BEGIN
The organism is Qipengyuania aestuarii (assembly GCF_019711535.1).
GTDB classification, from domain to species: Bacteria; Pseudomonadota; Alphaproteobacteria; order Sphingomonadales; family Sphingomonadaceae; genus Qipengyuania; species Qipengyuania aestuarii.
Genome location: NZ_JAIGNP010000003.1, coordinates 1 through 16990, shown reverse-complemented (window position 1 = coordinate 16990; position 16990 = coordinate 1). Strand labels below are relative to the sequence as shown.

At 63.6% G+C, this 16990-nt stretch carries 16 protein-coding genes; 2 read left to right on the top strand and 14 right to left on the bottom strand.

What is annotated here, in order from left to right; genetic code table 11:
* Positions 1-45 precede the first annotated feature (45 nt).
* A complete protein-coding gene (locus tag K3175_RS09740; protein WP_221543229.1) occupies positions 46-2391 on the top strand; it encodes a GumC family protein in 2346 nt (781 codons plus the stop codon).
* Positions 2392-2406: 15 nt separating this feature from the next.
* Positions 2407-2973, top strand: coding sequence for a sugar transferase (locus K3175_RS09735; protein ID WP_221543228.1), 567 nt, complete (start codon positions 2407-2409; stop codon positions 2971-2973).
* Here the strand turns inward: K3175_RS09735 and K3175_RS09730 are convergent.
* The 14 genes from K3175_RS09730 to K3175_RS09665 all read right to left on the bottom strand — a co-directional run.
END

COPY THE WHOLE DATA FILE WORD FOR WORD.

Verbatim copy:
The organism is Qipengyuania aestuarii (assembly GCF_019711535.1).
GTDB classification, from domain to species: Bacteria; Pseudomonadota; Alphaproteobacteria; order Sphingomonadales; family Sphingomonadaceae; genus Qipengyuania; species Qipengyuania aestuarii.
Genome location: NZ_JAIGNP010000003.1, coordinates 1 through 16990, shown reverse-complemented (window position 1 = coordinate 16990; position 16990 = coordinate 1). Strand labels below are relative to the sequence as shown.

At 63.6% G+C, this 16990-nt stretch carries 16 protein-coding genes; 2 read left to right on the top strand and 14 right to left on the bottom strand.

What is annotated here, in order from left to right; genetic code table 11:
* Positions 1-45 precede the first annotated feature (45 nt).
* A complete protein-coding gene (locus tag K3175_RS09740; protein WP_221543229.1) occupies positions 46-2391 on the top strand; it encodes a GumC family protein in 2346 nt (781 codons plus the stop codon).
* Positions 2392-2406: 15 nt separating this feature from the next.
* Positions 2407-2973, top strand: coding sequence for a sugar transferase (locus K3175_RS09735; protein ID WP_221543228.1), 567 nt, complete (start codon positions 2407-2409; stop codon positions 2971-2973).
* Here the strand turns inward: K3175_RS09735 and K3175_RS09730 are convergent.
* The 14 genes from K3175_RS09730 to K3175_RS09665 all read right to left on the bottom strand — a co-directional run.